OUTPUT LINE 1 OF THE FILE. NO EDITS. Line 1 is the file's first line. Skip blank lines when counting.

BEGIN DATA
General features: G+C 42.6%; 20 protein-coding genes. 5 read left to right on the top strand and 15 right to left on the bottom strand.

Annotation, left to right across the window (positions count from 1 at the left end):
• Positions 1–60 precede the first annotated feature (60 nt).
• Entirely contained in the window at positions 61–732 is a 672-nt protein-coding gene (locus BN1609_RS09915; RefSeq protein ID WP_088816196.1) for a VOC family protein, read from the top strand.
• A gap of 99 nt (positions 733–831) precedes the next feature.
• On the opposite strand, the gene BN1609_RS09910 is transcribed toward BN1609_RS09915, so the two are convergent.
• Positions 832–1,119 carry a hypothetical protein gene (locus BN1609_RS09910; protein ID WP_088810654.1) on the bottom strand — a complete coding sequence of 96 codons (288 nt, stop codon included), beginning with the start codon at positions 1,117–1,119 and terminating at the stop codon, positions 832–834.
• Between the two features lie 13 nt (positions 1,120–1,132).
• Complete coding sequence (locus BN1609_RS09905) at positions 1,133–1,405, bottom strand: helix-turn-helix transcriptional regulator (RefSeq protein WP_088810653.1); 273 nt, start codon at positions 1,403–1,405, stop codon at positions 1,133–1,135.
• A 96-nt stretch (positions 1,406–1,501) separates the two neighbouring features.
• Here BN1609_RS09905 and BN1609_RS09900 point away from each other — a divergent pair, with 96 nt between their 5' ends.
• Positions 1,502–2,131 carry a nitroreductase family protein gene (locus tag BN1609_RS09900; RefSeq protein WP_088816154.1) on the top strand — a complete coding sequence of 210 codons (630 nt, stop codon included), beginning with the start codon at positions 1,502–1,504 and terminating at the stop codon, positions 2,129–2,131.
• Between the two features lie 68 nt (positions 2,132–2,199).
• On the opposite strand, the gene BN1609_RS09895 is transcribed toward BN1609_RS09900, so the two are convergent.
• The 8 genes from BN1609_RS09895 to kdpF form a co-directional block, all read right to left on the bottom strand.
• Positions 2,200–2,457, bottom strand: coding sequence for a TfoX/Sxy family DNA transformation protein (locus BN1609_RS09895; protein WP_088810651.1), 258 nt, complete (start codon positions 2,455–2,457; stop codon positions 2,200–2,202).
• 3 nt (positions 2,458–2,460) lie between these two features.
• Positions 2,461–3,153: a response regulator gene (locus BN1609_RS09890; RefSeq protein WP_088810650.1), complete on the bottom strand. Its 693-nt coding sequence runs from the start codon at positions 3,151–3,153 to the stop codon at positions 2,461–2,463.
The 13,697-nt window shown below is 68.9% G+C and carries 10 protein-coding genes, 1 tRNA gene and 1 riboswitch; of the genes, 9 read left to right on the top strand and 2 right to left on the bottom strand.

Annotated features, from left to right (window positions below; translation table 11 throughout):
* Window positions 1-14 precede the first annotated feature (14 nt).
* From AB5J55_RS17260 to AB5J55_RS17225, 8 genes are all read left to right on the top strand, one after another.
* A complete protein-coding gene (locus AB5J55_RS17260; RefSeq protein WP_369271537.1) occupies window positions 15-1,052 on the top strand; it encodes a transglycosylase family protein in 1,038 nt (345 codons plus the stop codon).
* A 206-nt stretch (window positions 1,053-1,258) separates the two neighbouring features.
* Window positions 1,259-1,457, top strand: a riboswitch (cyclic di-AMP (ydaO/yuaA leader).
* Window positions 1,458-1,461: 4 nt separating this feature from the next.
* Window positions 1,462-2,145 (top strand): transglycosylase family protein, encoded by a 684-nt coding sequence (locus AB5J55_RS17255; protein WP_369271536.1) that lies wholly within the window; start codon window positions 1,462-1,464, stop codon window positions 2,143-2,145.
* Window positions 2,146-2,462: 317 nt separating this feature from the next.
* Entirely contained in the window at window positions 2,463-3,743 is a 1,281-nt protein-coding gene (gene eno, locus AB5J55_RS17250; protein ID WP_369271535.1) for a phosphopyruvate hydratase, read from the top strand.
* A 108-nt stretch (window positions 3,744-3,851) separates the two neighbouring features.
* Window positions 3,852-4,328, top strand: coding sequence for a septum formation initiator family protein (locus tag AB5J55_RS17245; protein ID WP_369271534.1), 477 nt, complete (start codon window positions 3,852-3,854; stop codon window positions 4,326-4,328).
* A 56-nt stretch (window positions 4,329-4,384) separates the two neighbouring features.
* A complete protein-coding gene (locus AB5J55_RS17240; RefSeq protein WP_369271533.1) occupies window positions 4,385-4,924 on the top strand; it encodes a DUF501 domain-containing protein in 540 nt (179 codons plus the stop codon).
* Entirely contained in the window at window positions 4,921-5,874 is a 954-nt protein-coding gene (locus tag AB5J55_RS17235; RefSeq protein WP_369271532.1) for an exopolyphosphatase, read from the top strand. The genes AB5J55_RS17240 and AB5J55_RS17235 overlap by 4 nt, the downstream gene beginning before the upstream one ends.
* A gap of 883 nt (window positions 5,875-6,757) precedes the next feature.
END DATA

General features: G+C 42.6%; 20 protein-coding genes. 5 read left to right on the top strand and 15 right to left on the bottom strand.